The Local Pig did a great job as our hosts and they broke out big pans of smoked ham, pepperoni, and sausages for all to enjoy. I saw a lot of our tasters taking home brown paper sacks full of locally produced meats. I can’t thank Alex, Matt and their whole crew enough for all of the generosity and help during the past three years!
I took a few pictures of the tasting and stole some pics from tasters who posted on FB…thanks to the shutterbugs who captured some great moments!
We also did our totally unscientific voting for the favorite tomato and we had some surprising results. Sungold was toppled as one of the perennial winners!
|Kiss the Sky||12|
|indigo Cherry Drop||8|
|Aunt Ruby’s German Green||4|
|Sun Lucky +Anna rossen x Sungold||3|
|Missouir Pink Love Apple||2|
|Noir de Crimee||2|
|Hege German Pink||2|
|Plan 9 From Outer Space||1|
|Sun Lucky type Beef||1|
|Sun Lucky Indigo Red||1|
|Sunlucky x Sungold||1|
Last year’s Tomato Tasting was one for the record books with 100 varieties of tomatoes available for tasting! This year….we’re definitely going to be much lower than that number. The heavy rains and lack of sunshine in May and June have us a few weeks behind schedule. Some varieties are ripening though and we’ll have a decent selection of varieties to taste for sure.
The tomato varieties are the star of the show, but the awesome meats The Local Pig breaks out and the scrumptious dishes everyone bring to share are reason alone to spend your Saturday morning in the east bottoms with us!
Please review the F.A.Q.’s below to help make your trip to the 6th KCTTTT a memorable success for all of us!
The big hit of every tomato tasting is the creative dishes people bring for others to sample. Break out your favorite tomato dish recipes and we look forward to devouring them!
Also,you might want to bring a lawn chair to sit in as seating will be very limited with the large crowd we are expecting.
Order your garlic in July and August to get the best varieties. Due to the popularity of growing garlic, most growers sell out of their best types by the end of summer. There are two types of garlic: Rocambole (stiff neck) is my personal favorite as the flavors are more complex and vivid. The other type of garlic is the Soft Neck which is what you usually find in the grocery store. The flavors of soft necks are pretty simple with less heat than stiff neck types. You can also grow “Elephant Garlic” which is not truly a garlic, but rather a type of leek.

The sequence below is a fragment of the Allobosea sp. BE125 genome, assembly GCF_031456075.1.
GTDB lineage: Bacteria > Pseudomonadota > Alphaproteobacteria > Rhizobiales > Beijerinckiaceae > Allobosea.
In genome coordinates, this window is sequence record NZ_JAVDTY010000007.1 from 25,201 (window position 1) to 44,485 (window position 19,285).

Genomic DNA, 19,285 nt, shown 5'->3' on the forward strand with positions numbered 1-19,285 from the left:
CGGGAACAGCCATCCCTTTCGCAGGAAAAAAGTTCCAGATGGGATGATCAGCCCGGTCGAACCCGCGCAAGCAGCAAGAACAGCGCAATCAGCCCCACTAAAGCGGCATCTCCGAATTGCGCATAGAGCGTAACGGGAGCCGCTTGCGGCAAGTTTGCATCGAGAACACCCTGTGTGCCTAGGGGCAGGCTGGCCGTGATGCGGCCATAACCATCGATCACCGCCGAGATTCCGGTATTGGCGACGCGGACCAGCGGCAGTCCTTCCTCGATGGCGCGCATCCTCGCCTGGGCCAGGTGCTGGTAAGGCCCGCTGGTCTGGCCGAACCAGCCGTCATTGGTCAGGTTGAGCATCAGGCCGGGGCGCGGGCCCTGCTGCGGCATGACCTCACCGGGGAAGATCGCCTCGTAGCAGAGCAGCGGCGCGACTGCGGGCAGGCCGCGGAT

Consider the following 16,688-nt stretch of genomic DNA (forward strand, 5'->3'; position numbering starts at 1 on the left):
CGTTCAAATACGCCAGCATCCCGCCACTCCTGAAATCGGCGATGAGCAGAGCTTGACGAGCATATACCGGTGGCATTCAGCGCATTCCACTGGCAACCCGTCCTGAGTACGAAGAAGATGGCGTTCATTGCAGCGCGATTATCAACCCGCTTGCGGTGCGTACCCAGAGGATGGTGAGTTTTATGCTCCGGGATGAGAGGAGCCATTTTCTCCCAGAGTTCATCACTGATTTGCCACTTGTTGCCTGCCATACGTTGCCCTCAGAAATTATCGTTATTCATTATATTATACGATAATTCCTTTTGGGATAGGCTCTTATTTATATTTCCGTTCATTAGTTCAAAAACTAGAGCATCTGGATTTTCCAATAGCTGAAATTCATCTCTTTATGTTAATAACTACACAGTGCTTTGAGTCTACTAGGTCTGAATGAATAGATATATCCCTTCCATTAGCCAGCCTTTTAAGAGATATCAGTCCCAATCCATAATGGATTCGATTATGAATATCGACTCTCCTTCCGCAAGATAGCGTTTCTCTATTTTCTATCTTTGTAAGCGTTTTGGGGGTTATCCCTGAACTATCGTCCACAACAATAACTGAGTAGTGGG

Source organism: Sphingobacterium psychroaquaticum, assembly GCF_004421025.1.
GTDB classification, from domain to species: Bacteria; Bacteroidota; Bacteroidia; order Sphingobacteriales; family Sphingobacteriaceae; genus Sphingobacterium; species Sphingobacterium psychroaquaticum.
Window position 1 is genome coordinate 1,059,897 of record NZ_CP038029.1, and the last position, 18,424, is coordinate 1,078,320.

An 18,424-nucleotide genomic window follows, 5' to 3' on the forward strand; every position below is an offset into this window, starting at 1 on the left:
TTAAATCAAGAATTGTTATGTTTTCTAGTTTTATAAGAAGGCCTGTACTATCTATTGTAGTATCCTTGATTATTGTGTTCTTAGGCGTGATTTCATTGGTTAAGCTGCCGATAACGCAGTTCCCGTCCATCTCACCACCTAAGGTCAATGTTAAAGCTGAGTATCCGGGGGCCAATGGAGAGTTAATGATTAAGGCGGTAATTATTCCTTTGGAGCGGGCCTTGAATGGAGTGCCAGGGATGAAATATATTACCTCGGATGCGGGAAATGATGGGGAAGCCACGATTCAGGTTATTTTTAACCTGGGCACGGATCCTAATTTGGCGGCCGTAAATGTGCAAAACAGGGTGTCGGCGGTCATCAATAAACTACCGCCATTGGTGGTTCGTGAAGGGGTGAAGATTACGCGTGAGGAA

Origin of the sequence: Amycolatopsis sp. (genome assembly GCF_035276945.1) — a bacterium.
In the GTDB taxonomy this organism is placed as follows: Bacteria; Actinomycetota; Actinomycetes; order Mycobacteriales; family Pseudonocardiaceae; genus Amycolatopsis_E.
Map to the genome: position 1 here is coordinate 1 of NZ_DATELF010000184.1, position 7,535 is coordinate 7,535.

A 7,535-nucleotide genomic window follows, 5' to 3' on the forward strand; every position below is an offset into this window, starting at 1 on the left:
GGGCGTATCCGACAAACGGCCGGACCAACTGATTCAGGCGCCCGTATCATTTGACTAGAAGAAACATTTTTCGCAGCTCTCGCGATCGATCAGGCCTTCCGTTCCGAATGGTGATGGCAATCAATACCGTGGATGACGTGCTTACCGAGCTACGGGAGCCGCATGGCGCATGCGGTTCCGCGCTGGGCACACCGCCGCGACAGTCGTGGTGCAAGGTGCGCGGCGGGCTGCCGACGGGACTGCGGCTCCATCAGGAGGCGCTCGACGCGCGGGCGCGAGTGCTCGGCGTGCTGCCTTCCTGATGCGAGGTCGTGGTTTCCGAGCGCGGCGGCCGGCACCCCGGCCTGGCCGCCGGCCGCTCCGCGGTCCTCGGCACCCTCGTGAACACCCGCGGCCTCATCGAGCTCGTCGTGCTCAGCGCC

Garlic is best planted in early to mid-October. Plant individual cloves about 3-4 inches apart and 1 inch deep. Make sure you plant the cloves with the pointed side up and the root side down so they can grow properly. Water them well and in a few weeks you will see the small tops of the plants poking above the soil. They will only grow about an inch or so above the ground during the winter. There is no need to cover them or protect them in any way as they are very cold tolerant.
The following March, you’ll want to sprinkle some balance fertilizer and/or corn gluten meal on them to feed the plants. The corn gluten meal will help to keep the weeds down a bit as well. Keep them weeded and watered once a week andwatch them grow all spring long.
In May, they will start to produce flowering stalks or “scapes.” Cut these scapes off as soon as they appear an use them for some delicious dishes. We like to roast them, saute them, or turn them into pesto. Removing the scapes not only provides for lots of yummy meals, it allows the plant to put more energy into making larger bulbs.
Depending on the weather, at some point in June the outside leaves will start to yellow signalling the time to harvest. Gently pull the garlic at an angle out of the soil or use a garden fork or shovel to dig them out of the ground. Garlic roots hang onto the soil tightly and it takes a bit of work to get them out of the ground.
Tie them in bundles, or braid them if you’re fancy like that and then hang them in an airy, warm, and shaded area like a garden shed or garage. Let them cure and dry for a few weeks before removing the stalk and storing them in a dark and cool area such as your basement.
Eat about 2/3 of your harvested bulbs and save the other 1/3 to plant again in October. You’ll have a supply of plenty of garlic all summer and winter and enough left to keep growing year after year after year!